Fairfax Crime Up 6 Percent In 2007

By Tom Jackman
Washington Post Staff Writer
Sunday, June 22, 2008

Fairfax County's crime rate has risen by 6 percent over the previous year, according to statistics for 2007 released last week by Fairfax police.

The county's crime rate hit an all-time low in 2006, or as low as police records dating to 1970 go. Crime in 2006 had decreased for the fifth straight year.

But signs in 2006 indicated that the picture might not stay rosy forever, and those signs continued into last year, police spokeswoman Mary Ann Jennings said. Robberies, which rose in 2006, continued to rise last year, and the 597 robberies were the most recorded in Fairfax.

Larcenies also hit an all-time high in the county. Last year, 14,244 thefts were reported, an increase of nearly 1,200 over 2006.

The rise in larcenies was the main factor in the increased overall crime rate. Total serious crime -- homicide, rape, robbery, aggravated assault, burglary, larceny and auto theft -- rose from 17,108 in 2006, an unprecedented low, to 18,156 last year.

The number of homicides in the county, typically 10 to 22, was 13 last year. That was down from 19 in 2006, and last year was the first since 2000 without multiple homicides.

The number of burglaries reported last year also reached an all-time low, in statistics dating to 1970. Burglary totals in Fairfax typically topped the 5,000 mark in the 1970s and have declined steadily to less than 2,000 in recent years. Last year, 1,409 burglaries were reported, a 10.8 percent drop from 2006.

Jennings said police analysts pointed to several reasons for the 8.9 percent jump in larcenies. She said thefts of Global Positioning System devices from cars had increased dramatically, particularly the models that mount on windshields with suction cups.

The theft of car parts, particularly catalytic converters, also rose last year, Jennings said. The number of police reports made online, as opposed to those made by calling 911 and waiting for an officer to respond, increased significantly, police said. The crimes reported online often involved thefts, Jennings said, and might not have been reported as much in the past.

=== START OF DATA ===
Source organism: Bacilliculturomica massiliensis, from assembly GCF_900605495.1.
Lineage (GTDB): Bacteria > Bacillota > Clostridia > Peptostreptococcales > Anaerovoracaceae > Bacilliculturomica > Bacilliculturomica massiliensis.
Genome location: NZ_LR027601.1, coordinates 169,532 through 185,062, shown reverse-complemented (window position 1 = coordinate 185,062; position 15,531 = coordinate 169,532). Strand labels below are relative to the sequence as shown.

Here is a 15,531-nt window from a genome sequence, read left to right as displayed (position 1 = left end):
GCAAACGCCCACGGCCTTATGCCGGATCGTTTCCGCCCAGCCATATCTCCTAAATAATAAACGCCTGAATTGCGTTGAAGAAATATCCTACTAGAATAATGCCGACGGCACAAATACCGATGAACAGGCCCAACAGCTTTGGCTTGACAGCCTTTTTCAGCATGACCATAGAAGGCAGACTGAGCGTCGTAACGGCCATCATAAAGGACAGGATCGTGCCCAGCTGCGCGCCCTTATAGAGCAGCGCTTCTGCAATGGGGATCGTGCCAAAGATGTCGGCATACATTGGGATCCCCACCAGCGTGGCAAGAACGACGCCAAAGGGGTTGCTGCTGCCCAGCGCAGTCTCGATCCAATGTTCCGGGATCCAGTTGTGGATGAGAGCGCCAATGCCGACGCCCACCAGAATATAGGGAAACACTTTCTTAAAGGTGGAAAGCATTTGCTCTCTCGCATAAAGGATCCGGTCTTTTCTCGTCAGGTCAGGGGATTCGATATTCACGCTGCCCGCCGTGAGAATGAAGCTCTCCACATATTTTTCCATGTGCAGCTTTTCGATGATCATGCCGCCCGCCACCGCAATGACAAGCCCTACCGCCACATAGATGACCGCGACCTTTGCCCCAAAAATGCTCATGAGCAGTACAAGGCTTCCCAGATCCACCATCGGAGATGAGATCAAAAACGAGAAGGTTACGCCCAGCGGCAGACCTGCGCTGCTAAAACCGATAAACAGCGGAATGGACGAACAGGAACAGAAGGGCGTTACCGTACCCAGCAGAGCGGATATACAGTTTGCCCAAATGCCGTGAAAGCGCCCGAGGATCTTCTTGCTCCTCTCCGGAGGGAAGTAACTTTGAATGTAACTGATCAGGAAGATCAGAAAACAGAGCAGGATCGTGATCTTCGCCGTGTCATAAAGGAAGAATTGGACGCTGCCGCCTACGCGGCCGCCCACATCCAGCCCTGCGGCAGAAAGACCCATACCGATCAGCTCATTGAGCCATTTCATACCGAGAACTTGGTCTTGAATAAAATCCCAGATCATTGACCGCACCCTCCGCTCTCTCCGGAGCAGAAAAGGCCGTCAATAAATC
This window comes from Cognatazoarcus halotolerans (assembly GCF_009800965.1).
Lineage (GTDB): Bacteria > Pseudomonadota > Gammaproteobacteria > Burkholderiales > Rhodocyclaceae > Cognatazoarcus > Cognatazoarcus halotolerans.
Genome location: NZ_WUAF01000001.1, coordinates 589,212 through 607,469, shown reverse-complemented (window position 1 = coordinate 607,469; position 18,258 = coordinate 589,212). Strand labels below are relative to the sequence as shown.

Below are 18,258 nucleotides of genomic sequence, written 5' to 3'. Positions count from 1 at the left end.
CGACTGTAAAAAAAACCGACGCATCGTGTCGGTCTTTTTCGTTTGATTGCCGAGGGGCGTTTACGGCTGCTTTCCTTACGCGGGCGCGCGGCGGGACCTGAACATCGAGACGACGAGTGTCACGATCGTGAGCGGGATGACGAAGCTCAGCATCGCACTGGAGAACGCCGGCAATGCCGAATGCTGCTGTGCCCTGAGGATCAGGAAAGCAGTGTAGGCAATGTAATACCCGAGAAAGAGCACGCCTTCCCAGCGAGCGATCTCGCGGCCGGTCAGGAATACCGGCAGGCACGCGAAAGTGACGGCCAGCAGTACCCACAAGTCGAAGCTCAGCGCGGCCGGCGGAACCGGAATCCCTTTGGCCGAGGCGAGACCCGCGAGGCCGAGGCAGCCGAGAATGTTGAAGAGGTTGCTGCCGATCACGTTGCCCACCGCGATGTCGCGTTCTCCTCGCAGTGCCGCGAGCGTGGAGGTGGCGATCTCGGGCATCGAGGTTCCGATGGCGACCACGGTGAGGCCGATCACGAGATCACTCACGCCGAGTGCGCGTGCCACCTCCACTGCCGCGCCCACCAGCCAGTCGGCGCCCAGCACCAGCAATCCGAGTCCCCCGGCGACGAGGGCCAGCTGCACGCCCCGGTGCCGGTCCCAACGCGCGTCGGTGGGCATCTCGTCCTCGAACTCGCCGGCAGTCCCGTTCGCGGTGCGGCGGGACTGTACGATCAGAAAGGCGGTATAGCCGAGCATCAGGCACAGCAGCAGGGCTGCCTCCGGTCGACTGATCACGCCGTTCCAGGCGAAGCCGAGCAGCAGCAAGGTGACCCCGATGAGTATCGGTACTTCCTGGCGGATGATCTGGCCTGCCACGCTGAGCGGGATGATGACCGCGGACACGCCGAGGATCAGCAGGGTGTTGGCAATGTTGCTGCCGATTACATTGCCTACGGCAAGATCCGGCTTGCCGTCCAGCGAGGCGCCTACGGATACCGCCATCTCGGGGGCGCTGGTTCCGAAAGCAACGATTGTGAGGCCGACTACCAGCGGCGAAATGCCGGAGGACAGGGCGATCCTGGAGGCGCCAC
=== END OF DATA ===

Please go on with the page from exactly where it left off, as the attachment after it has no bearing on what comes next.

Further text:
Statistics show that larcenies also rose last year in Arlington County (up 5.9 percent), Alexandria (up 4.2 percent) and Prince William County (up 2.3 percent). Larcenies decreased by 4.6 percent in Loudoun County.

After burglaries in Fairfax rose 17 percent in 2006, "we really targeted those last year," Jennings said. Police don't like to reveal their crime-fighting techniques, but "we've had things paying off," Jennings said, and the number of burglaries dropped almost 11 percent last year.

The number of robberies rose 18 percent in 2006, and police commanders targeted those as well. Jennings said street robberies accounted for much of the activity, and officers, particularly in Mason District, had success in arresting repeat offenders. The total robberies for last year rose by 25, or about 4 percent, but seemed to be on a downward trend in the last three months of the year, Jennings said.

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